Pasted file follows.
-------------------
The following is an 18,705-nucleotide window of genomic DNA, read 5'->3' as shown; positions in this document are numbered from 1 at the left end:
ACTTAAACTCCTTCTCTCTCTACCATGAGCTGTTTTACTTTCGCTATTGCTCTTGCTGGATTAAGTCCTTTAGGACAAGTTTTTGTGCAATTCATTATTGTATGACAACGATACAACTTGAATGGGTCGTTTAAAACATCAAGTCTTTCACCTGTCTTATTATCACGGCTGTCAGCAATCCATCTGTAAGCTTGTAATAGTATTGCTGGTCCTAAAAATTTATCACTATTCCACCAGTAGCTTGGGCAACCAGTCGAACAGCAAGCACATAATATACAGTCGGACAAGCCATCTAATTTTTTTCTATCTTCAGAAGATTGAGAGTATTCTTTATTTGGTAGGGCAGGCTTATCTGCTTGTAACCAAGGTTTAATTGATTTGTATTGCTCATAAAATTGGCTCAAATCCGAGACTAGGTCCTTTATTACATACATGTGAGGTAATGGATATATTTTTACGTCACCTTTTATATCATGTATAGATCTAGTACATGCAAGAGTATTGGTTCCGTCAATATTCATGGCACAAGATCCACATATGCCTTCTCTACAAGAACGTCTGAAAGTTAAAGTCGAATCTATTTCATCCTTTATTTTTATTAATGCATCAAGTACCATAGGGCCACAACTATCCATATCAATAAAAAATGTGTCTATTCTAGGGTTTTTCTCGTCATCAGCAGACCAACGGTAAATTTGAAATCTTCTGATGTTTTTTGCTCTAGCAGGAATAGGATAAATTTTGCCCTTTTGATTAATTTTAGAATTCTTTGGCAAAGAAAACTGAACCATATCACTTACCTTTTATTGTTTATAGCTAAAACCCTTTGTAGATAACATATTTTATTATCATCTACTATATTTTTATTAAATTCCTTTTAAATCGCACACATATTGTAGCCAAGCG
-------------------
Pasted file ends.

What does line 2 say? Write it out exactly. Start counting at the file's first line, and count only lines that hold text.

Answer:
ACTTAAACTCCTTCTCTCTCTACCATGAGCTGTTTTACTTTCGCTATTGCTCTTGCTGGATTAAGTCCTTTAGGACAAGTTTTTGTGCAATTCATTATTGTATGACAACGATACAACTTGAATGGGTCGTTTAAAACATCAAGTCTTTCACCTGTCTTATTATCACGGCTGTCAGCAATCCATCTGTAAGCTTGTAATAGTATTGCTGGTCCTAAAAATTTATCACTATTCCACCAGTAGCTTGGGCAACCAGTCGAACAGCAAGCACATAATATACAGTCGGACAAGCCATCTAATTTTTTTCTATCTTCAGAAGATTGAGAGTATTCTTTATTTGGTAGGGCAGGCTTATCTGCTTGTAACCAAGGTTTAATTGATTTGTATTGCTCATAAAATTGGCTCAAATCCGAGACTAGGTCCTTTATTACATACATGTGAGGTAATGGATATATTTTTACGTCACCTTTTATATCATGTATAGATCTAGTACATGCAAGAGTATTGGTTCCGTCAATATTCATGGCACAAGATCCACATATGCCTTCTCTACAAGAACGTCTGAAAGTTAAAGTCGAATCTATTTCATCCTTTATTTTTATTAATGCATCAAGTACCATAGGGCCACAACTATCCATATCAATAAAAAATGTGTCTATTCTAGGGTTTTTCTCGTCATCAGCAGACCAACGGTAAATTTGAAATCTTCTGATGTTTTTTGCTCTAGCAGGAATAGGATAAATTTTGCCCTTTTGATTAATTTTAGAATTCTTTGGCAAAGAAAACTGAACCATATCACTTACCTTTTATTGTTTATAGCTAAAACCCTTTGTAGATAACATATTTTATTATCATCTACTATATTTTTATTAAATTCCTTTTAAATCGCACACATATTGTAGCCAAGCG